10 Page Paper - After more than five years on welfare...

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After more than five years on welfare, Connie Rounds — the divorced mother of two teenagers — went to work as an aide at a residential facility for the elderly in Oregon. It was 1998; she was being paid $6.30 an hour and living below the poverty line. When Rounds' boss required her to work overtime, her income went over the monthly eligibility limit for Medicaid and state health insurance, a major disaster for Rounds, who is in her 40’s and suffers from chronic health problems. Losing health insurance saddled Rounds with more than $3,000 in medical bills, which she must pay from a monthly income that has no room for luxuries. After her old car gave out, Rounds purchased a better used car, which put her over the eligibility limit for food stamps. For several months, Rounds had to choose between buying the daily pain killers that enabled her to work or paying for basic expenses such as car insurance, the electric bill for her trailer, and food. Although her income has gone up $1.60 an hour since she started working, Rounds and her family are no better off financially than when she first left welfare because her increased wages. When anti-poverty program directors heard of Connie Rounds case, they immediately gave her much needed help: job training, temporary financial aid, and public housing. Effective poverty fighting programs that assist those in need and reduce the poverty rate include Welfare-to-Work, Temporary Assistance for Needy Families, public housing, and job training. By institutionalizing the Welfare-to-Work program, poverty has significantly decreased. One aspect of this programs focus is based upon work. Specifically, it states that recipients of this program must work a minimum amount of hours each week. According to a report on Facts.com titled “Welfare-to-Work,” “The state of Maryland requires that the heads of welfare-
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recipient families work a minimum of 20 hours per week in exchange for their benefits.” This ensures that the recipients who are being supported by this program are putting forth effort to receive benefits for themselves as well as their families. Further, this ensures close supervising of each and every participant who goes through their program because if a person is not meeting the required minimums, they will no longer be supported. Because these recipients are required to work, they typically work for long periods of time. In fact, Sharon Parrot, Director of the Welfare Reform and Income Support Division for the United States, stated, “Those who find jobs tend to work a substantial number of hours—typically more than 30 hours per week during weeks in which they are employed” (1). By working a fair amount of hours, the program can determine how dedicated a person truly is and if they should maintain to support them. Although work is a very important aspect of the Welfare-to-Work program, there are other parts that contribute to its success. Another aspect of the Welfare-to-Work program is the follow-up.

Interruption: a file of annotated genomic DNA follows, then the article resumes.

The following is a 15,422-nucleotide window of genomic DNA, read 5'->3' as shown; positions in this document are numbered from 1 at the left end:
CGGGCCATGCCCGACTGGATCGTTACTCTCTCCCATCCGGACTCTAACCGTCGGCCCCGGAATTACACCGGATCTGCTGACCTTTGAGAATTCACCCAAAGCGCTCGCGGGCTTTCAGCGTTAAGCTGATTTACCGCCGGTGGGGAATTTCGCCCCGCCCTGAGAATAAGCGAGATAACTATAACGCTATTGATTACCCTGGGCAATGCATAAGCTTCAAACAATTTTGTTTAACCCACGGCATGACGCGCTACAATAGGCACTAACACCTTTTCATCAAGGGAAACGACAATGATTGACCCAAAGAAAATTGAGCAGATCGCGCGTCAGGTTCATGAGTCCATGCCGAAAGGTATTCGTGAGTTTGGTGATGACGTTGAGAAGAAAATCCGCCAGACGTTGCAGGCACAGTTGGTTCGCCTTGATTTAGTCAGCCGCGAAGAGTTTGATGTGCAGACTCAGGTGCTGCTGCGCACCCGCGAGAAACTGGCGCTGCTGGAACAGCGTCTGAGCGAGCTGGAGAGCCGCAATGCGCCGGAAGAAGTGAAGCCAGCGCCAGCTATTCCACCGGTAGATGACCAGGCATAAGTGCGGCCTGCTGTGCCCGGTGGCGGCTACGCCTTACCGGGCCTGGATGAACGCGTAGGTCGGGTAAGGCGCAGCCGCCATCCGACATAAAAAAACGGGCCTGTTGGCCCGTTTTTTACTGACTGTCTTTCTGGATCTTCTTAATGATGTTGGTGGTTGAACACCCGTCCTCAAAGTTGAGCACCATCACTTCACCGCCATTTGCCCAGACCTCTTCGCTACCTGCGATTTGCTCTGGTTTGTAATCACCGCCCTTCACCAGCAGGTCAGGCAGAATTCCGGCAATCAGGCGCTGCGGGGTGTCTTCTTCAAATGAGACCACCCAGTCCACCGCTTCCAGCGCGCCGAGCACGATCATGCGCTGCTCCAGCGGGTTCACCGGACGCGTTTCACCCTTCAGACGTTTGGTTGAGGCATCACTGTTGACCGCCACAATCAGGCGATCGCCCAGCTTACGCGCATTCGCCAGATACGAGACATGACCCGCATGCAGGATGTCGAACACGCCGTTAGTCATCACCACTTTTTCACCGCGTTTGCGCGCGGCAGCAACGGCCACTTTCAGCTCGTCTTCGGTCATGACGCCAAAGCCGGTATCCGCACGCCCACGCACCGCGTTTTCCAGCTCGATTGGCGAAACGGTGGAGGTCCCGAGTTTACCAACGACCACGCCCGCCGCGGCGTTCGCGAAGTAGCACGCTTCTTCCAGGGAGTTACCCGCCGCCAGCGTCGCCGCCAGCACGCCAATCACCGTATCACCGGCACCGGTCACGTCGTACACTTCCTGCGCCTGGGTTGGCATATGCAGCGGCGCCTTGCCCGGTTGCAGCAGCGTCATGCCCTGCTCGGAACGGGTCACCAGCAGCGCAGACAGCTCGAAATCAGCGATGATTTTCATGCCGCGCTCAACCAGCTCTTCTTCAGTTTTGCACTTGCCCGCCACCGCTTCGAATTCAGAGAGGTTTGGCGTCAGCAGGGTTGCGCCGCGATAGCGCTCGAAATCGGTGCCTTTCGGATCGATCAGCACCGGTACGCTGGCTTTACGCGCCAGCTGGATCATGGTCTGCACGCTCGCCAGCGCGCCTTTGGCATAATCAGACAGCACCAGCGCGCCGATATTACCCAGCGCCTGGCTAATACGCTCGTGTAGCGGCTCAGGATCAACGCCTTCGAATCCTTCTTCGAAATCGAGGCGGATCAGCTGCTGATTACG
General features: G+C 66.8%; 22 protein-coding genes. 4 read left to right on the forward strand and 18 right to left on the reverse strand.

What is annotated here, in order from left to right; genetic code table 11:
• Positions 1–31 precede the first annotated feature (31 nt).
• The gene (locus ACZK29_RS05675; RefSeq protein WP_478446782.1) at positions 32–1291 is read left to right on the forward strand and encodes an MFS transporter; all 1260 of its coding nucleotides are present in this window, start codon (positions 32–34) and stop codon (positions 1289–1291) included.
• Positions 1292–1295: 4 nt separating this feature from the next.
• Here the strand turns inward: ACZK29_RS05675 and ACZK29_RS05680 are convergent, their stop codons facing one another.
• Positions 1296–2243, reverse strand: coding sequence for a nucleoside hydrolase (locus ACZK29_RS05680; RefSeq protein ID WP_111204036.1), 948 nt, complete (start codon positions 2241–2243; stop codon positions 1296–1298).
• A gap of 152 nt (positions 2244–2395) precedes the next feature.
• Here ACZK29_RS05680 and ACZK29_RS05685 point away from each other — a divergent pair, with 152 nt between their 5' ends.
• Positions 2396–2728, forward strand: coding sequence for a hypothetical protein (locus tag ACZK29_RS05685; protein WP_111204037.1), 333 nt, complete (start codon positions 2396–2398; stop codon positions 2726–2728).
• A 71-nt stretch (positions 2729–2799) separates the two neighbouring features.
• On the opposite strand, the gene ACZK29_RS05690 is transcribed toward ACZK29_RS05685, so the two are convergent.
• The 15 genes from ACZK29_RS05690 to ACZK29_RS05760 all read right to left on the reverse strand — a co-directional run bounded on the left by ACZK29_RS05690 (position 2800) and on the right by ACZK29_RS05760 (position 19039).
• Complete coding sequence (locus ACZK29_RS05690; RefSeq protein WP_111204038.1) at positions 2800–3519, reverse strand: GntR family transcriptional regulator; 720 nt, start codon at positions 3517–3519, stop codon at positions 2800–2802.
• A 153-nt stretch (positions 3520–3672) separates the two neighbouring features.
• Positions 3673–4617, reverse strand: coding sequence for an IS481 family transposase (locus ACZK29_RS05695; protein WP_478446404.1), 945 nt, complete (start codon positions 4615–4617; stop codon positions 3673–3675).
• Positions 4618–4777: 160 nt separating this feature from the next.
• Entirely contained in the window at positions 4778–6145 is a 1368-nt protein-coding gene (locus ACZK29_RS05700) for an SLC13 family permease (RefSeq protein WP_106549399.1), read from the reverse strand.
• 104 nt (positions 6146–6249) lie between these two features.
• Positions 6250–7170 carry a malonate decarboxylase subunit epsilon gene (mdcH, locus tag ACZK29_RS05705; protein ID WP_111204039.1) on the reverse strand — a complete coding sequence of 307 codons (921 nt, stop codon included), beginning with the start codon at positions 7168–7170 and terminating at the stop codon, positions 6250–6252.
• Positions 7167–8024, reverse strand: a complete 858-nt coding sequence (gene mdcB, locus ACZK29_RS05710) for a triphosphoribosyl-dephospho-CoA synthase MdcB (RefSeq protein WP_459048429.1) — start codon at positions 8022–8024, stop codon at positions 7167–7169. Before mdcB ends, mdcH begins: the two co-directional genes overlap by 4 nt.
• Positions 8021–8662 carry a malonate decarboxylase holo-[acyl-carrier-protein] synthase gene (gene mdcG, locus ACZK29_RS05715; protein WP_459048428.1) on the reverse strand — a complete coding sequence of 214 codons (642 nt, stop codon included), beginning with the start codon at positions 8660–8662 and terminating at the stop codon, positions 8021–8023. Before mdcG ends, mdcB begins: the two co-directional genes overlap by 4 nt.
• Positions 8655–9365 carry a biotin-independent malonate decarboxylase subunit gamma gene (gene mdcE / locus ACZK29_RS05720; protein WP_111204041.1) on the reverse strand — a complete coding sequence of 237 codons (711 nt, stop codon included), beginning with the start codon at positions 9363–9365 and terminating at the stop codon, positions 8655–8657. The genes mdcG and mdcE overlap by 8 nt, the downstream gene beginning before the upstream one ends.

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This note was uploaded on 04/04/2008 for the course ENG 101 taught by Professor Patabit during the Fall '07 term at Michigan State University.

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10 Page Paper - After more than five years on welfare...

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